Looking for Interoperability in All the Wrong Places

Looking for Interoperability in All the Wrong Places

4
SHARE

To achieve interoperability, simply reduce the cost of interfaces. The economic value will follow.

Vendors, hospitals, patients and the states are all the wrong places to look for interoperability. Vendors prefer to lock-in their customers, differentiate their product and derive revenue from interfaces. Hospitals prefer to lock in their patients, differentiate their service and derive revenue from pricing power in the marketplace that results from consolidation. Patients confused by the technical nature of interoperability are easily misled into erecting privacy barriers that obscure quality and cost transparency. Finally, the states spend federal money designed to seed interoperability following established bureaucratic and political paths dominated by unchallenged input from vendors, hospitals and misinformed patients.

The cost of interfaces is the sum of Identity, Consent, Transport, Software and Opportunity. Reducing the cost of all five to near zero is possible and relatively easy. The Web and DICOM interfaces to radiology systems demonstrate many of the details at a large scale and for over a decade.

Identity can be free and easy if it’s voluntary to the person or system being identified. On the Web, identity is an email address. Email is free and available to all, even if they have to go to the library to use it. Email IDs are voluntary, you can use one or another as you choose without prejudice or permission. For a system example, DICOM interface IDs are IP (Internet Protocol) Addresses. They too are free and voluntary. The Direct Project is healthcare’s version of a free and voluntary ID for people and for systems. For both patient and clinicians, Direct Project identity is based on email addresses. Patients can already get a free Direct email ID from Microsoft HealthVault. Doctors can get one from Surescripts/AAFP for $15/month and free options are sure to follow. Free, voluntary identity eliminates one of the major costs of health information exchange: the Master Patient Index (MPI). MPI is one of those technologies that costs more the larger it gets. It’s time we abandon MPI as a path to interoperability.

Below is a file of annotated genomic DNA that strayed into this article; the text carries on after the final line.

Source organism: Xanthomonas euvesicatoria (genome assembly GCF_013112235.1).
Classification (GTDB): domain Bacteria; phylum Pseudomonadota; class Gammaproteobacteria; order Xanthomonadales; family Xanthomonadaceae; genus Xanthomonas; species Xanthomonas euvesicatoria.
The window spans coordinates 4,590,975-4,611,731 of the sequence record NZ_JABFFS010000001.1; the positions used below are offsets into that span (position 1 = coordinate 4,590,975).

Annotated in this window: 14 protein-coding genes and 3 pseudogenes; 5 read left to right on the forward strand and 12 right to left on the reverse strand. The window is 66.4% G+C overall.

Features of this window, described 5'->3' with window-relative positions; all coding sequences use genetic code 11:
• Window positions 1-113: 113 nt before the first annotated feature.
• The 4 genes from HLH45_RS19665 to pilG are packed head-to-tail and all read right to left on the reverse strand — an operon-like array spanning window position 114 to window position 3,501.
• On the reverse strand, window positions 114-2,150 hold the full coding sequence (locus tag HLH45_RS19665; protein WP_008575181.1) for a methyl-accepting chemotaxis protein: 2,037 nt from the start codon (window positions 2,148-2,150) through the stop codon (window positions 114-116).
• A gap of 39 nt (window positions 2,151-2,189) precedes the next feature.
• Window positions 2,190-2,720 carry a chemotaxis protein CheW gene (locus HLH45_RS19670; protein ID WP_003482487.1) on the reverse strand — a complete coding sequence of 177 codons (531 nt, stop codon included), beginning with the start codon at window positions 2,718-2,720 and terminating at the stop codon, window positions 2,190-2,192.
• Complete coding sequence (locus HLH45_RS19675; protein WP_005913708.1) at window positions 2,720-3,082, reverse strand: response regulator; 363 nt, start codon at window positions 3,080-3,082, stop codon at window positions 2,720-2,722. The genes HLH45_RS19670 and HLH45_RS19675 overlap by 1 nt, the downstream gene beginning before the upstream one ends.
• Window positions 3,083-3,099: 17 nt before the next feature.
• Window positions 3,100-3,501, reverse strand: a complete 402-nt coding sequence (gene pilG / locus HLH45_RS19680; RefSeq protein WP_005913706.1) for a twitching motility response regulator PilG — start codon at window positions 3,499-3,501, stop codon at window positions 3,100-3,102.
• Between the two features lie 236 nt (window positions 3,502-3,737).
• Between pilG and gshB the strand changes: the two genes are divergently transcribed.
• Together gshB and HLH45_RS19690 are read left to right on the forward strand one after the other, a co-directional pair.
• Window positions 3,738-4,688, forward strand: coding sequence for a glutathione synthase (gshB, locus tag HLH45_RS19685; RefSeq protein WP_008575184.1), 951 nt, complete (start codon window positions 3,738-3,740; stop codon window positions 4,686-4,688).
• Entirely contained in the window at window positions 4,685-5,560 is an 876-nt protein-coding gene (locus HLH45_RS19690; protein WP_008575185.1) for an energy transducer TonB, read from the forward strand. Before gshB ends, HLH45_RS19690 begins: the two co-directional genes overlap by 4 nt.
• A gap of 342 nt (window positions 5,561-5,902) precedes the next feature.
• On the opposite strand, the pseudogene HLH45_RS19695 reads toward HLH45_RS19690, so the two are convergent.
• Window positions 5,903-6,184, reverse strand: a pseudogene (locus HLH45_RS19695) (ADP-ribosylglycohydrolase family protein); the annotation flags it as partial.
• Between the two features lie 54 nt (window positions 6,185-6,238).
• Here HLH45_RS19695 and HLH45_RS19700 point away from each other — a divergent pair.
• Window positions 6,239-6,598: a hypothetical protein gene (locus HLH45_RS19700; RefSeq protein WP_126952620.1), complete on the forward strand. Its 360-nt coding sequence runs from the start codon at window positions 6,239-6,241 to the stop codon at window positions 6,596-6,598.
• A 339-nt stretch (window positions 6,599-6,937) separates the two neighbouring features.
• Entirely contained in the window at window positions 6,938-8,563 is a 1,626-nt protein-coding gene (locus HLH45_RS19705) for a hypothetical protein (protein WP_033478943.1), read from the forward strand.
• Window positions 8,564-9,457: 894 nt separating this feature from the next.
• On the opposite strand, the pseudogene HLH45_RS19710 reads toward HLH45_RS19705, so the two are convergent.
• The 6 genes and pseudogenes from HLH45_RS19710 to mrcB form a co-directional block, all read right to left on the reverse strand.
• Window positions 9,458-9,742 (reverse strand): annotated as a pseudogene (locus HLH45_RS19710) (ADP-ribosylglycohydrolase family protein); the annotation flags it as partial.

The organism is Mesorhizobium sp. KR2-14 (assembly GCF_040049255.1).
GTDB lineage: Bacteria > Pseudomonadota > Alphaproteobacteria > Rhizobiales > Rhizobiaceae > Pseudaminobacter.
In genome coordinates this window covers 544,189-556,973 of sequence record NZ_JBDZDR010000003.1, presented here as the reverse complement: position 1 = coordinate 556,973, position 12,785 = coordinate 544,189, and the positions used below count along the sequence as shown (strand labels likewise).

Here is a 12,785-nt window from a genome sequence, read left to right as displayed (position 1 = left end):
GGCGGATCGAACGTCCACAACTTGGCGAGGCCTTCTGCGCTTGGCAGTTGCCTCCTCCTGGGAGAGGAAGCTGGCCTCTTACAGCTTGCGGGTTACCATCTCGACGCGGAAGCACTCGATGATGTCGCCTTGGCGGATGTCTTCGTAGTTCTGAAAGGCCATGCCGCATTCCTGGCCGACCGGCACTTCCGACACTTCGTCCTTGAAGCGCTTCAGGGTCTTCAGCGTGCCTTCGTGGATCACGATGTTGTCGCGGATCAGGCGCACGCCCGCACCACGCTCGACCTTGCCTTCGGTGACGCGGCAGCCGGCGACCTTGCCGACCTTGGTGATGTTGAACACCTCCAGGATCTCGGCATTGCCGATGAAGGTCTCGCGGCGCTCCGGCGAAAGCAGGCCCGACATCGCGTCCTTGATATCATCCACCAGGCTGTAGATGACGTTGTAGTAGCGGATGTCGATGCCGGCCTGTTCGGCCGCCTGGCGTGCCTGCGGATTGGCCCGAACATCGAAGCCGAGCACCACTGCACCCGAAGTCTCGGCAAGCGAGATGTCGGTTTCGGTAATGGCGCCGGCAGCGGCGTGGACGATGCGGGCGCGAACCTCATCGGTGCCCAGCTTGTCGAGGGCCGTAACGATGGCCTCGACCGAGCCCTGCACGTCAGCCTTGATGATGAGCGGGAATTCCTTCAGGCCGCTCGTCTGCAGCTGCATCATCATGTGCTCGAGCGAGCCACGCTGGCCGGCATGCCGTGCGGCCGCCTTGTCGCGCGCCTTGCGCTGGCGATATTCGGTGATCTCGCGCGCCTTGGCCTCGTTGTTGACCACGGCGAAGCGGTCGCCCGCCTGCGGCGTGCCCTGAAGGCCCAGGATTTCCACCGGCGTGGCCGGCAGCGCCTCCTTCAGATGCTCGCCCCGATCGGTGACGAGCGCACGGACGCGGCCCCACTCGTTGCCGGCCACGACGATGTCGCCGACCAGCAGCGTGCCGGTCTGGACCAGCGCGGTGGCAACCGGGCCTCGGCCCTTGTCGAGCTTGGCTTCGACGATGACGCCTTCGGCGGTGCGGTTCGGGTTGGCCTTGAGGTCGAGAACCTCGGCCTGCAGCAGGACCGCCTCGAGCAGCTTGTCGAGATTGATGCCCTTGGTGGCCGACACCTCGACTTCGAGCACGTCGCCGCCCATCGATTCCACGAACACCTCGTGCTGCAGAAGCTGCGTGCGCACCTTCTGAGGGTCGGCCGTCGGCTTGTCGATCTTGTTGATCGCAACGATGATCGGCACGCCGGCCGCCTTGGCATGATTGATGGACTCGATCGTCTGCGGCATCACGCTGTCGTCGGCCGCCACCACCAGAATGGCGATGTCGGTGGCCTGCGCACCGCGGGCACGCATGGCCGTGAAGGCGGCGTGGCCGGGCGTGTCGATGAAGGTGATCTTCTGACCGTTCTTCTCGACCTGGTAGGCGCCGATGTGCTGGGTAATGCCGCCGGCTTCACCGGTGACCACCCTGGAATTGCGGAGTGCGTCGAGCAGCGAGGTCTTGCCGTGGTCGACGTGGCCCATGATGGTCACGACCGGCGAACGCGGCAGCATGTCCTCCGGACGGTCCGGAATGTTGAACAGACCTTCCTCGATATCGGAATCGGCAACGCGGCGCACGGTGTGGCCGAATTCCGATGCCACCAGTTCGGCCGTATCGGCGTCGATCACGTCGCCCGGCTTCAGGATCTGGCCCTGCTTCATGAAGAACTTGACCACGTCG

Consent can be free and easy when the patient makes the connection directly. On the Web, consent is typically handled by the OAuth protocol. It allows you as a subscriber to the New York Times to grant The Times limited access to your list of friends on Facebook. In healthcare, DICOM interface consent is handled by an administrator entering the same application name into two or more systems. Neither OAuth nor the DICOM consent systems involve the software vendor and there is no interface charge. OAuth has already been recognized by both the Markle Foundation and the ONC HIT Standards Committee Power Team. It eliminates the paper and much of the cost of managing consent in a proven and scalable way.

Transport is an obvious requirement for interoperability. Internet transport is the foundation for the Web, DICOM, the Direct Project and the Markle Blue Button Download Capability. Internet transport is basically free because it’s hard to put up pay walls. By comparison, transport that requires Health Information Exchanges is costly and probably unsustainable. HIEs can have a role in interoperability but assuming them as a transport layer raises the cost of Identity, Consent, Software and Opportunity. As HIEs struggle to find a sustainable business model, transport paywalls are a shaky foundation to build upon.

Software can (and some say should) be Free. This is particularly important for interfaces. Free software is at the core of both Web and DICOM. Free email and Direct Project software is readily available and in clinical use. Unfortunately, additional software for healthcare interoperability is hamstrung by a tradition of standards such as HL7 that pose a barrier to small open source software developers. Interoperability will require free and open standards compatible with free and open source software. In healthcare, open source software could also be a matter of ethics.